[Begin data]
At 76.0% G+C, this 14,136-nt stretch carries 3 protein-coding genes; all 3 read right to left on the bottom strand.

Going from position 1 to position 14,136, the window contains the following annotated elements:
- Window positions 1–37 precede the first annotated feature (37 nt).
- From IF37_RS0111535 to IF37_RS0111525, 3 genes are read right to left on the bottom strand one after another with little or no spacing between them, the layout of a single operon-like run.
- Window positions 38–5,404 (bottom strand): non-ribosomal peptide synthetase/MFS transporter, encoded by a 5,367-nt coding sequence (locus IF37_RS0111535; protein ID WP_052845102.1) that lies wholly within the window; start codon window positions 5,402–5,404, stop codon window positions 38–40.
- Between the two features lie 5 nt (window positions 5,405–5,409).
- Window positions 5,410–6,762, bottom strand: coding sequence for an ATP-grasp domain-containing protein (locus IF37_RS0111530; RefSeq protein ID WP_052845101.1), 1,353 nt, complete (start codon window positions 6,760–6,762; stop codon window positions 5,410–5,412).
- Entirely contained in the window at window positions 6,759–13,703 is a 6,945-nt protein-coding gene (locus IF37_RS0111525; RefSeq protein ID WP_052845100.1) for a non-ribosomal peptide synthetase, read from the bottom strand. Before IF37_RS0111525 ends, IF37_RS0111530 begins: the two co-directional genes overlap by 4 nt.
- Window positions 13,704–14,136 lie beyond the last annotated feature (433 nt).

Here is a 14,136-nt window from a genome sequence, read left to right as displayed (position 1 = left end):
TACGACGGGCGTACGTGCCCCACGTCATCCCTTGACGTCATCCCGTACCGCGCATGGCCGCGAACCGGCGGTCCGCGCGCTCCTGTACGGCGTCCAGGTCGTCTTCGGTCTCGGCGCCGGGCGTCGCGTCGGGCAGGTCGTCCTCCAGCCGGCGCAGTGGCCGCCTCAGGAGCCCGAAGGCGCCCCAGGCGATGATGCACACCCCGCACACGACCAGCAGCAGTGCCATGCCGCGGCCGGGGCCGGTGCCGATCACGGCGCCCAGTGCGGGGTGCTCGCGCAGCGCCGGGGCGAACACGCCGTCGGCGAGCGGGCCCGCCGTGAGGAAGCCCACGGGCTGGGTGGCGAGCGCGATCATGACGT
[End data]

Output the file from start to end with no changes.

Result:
At 76.0% G+C, this 14,136-nt stretch carries 3 protein-coding genes; all 3 read right to left on the bottom strand.

Going from position 1 to position 14,136, the window contains the following annotated elements:
- Window positions 1–37 precede the first annotated feature (37 nt).
- From IF37_RS0111535 to IF37_RS0111525, 3 genes are read right to left on the bottom strand one after another with little or no spacing between them, the layout of a single operon-like run.
- Window positions 38–5,404 (bottom strand): non-ribosomal peptide synthetase/MFS transporter, encoded by a 5,367-nt coding sequence (locus IF37_RS0111535; protein ID WP_052845102.1) that lies wholly within the window; start codon window positions 5,402–5,404, stop codon window positions 38–40.
- Between the two features lie 5 nt (window positions 5,405–5,409).
- Window positions 5,410–6,762, bottom strand: coding sequence for an ATP-grasp domain-containing protein (locus IF37_RS0111530; RefSeq protein ID WP_052845101.1), 1,353 nt, complete (start codon window positions 6,760–6,762; stop codon window positions 5,410–5,412).
- Entirely contained in the window at window positions 6,759–13,703 is a 6,945-nt protein-coding gene (locus IF37_RS0111525; RefSeq protein ID WP_052845100.1) for a non-ribosomal peptide synthetase, read from the bottom strand. Before IF37_RS0111525 ends, IF37_RS0111530 begins: the two co-directional genes overlap by 4 nt.
- Window positions 13,704–14,136 lie beyond the last annotated feature (433 nt).

Here is a 14,136-nt window from a genome sequence, read left to right as displayed (position 1 = left end):
TACGACGGGCGTACGTGCCCCACGTCATCCCTTGACGTCATCCCGTACCGCGCATGGCCGCGAACCGGCGGTCCGCGCGCTCCTGTACGGCGTCCAGGTCGTCTTCGGTCTCGGCGCCGGGCGTCGCGTCGGGCAGGTCGTCCTCCAGCCGGCGCAGTGGCCGCCTCAGGAGCCCGAAGGCGCCCCAGGCGATGATGCACACCCCGCACACGACCAGCAGCAGTGCCATGCCGCGGCCGGGGCCGGTGCCGATCACGGCGCCCAGTGCGGGGTGCTCGCGCAGCGCCGGGGCGAACACGCCGTCGGCGAGCGGGCCCGCCGTGAGGAAGCCCACGGGCTGGGTGGCGAGCGCGATCATGACGT